Posts In:

Real-Time Morphing of Dynamic Procedural Terrain

This is just plain cool.  Instead of approaching terrains by creating a set of vertices based on heightmap data and shoving them through a draw call, why not let the GPU do the work?

When I asked Victor Porof how he achieved such fantastic speeds in his procedural terrain video, he explained that, instead of actual translating heightmaps to vertex data on the CPU, he was using a vertex shader to displace the vertices dynamically based on the loaded heightmap texture.  The implications of this?  Any changes to the heightmap could be immediately visualized with no hiccups and no load on the CPU.

Now, at first I thought "WHAT!? You can't do texture lookups in vertex shaders!!"  Thankfully, I was wrong!  Vertex Shader Model 3.0 and above supports VTF (Vertex Texture Fetch), which allows texture lookups within the vertex shader.  I yelped with joy when I learned this.

At first, I implemented the method using just a static heightmap to observe the performance difference.  Indeed, the method is fast.  More importantly, however, it's possible to generate new terrains very, very quickly thanks to the immediate response from the GPU and the lack of CPU workload.  How quickly, you ask?  I decided to find out.

After modifying the Perlin multifractal shader code to add some continuity (i.e. make the noise function less sensitive to seed such that adding .0001f would only make a small change to the overall terrain), I threw in some code to increment the seed and update the heightmap every frame.  The results?  Unreal.  I had before me a dynamic, morphing terrain based off of a complex Perlin multifractal shader running at roughly 70 fps.  It looked really, really cool.

Let's take a moment to reflect on the implications of such speed.  The ability to generate new heightmaps at 70fps means that, really, we can generate 70 completely unique terrains in one second (by simply setting the noise function back to normal, where a tiny change in seed value gives you a completely new terrain).  Now, I'll be the first to admit, Perlin multifractal isn't enough for a beautiful terrain by itself.  But, theoretically, I could generate a terrain of 70x the complexity, as far as shader instructions are concerned, and still only require roughly one second per terrain.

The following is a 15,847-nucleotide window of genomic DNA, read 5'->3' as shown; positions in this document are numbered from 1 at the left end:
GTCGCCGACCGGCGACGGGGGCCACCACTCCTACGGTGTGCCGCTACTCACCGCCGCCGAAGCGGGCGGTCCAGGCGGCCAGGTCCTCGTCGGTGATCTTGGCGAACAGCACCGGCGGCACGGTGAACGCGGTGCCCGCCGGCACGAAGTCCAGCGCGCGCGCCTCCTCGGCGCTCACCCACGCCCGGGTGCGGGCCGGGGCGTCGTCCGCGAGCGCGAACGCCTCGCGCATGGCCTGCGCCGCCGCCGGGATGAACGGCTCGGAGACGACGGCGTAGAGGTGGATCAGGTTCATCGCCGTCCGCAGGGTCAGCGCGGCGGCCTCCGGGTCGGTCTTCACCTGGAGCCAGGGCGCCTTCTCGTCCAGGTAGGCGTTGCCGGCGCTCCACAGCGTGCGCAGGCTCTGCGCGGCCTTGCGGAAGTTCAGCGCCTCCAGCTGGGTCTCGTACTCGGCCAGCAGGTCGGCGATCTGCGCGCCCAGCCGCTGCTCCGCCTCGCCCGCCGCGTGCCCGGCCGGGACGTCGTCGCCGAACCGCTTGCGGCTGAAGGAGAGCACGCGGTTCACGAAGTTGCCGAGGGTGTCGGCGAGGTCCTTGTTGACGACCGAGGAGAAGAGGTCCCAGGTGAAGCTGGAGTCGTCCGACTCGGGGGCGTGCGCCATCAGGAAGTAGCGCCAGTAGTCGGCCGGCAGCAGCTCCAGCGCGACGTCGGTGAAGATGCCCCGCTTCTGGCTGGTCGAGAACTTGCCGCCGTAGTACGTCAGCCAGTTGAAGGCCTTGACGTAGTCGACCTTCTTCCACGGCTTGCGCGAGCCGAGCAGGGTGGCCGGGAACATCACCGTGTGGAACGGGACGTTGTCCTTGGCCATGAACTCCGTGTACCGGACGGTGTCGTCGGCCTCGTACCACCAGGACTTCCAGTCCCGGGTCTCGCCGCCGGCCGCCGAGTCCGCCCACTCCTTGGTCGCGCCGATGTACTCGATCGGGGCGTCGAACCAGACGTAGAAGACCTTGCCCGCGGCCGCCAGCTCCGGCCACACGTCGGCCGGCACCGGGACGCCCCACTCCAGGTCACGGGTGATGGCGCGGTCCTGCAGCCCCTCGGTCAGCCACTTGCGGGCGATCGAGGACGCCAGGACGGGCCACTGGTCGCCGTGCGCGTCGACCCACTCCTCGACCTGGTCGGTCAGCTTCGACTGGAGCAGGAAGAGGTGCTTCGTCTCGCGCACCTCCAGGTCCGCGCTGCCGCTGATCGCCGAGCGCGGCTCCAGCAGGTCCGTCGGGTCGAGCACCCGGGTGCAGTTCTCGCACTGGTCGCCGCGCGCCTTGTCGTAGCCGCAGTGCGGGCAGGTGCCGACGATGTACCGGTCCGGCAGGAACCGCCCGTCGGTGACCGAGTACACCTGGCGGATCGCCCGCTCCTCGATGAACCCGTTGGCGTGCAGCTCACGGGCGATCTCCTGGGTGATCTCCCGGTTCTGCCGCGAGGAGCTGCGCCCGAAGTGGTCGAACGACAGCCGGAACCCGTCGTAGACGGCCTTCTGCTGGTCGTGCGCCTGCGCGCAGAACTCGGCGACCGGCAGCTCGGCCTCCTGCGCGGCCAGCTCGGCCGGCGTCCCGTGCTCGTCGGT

If those numbers don't really sink in, I'll put it this way: beautiful, complex, procedural planets are looking really feasible.  In fact, at those speeds, I don't think it would even be necessary to save assets to the HD when exiting from the virtual world...you could just recreate all of the procedural assets (or at least the terrain) at runtime.  Incredible!

Unfortunately, I don't have any screenshots of this epic triumph, since they really wouldn't show the action.  If I can dig up Camtasia sometime this week, I'll try to upload a video so I will always be able to remember the day that I learned how to create 70 unique terrains per second!

Terraced Multifractals

Yes, it's official, I'm now severely addicted to HLSL. The raw power that it opens up for Project: A New Reality is simply mind-blowing. Experimentation with all sorts of random ideas has led to some pretty cool-looking terrains, though I'm going to spare the blog from any further screenshot explosions until I have something really draw-dropping.

Here's an interesting example of a neat heightmap shader. The algorithm is as follows:

  1. Generate a Perlin Multifractal [1]
  2. Generate a Perlin Multifractal [2]
  3. Reduce the bit depth of (1) by using the function y = a * floor(y/a), where a is the number of discrete levels to allow [3]
  4. Generate a final heightmap by blending [1] and [3] with [2] as the blending function

Basically, that's a complicated way of saying take a heightmap, force it into discrete levels, then blend it back on itself with another fractal function.  This way, natural-looking terraces appear but blend smoothly back into the terrain.

This example heightmap is a little too aggressive with the terraces, but that can, of course, be easily modified by fooling with the blending function.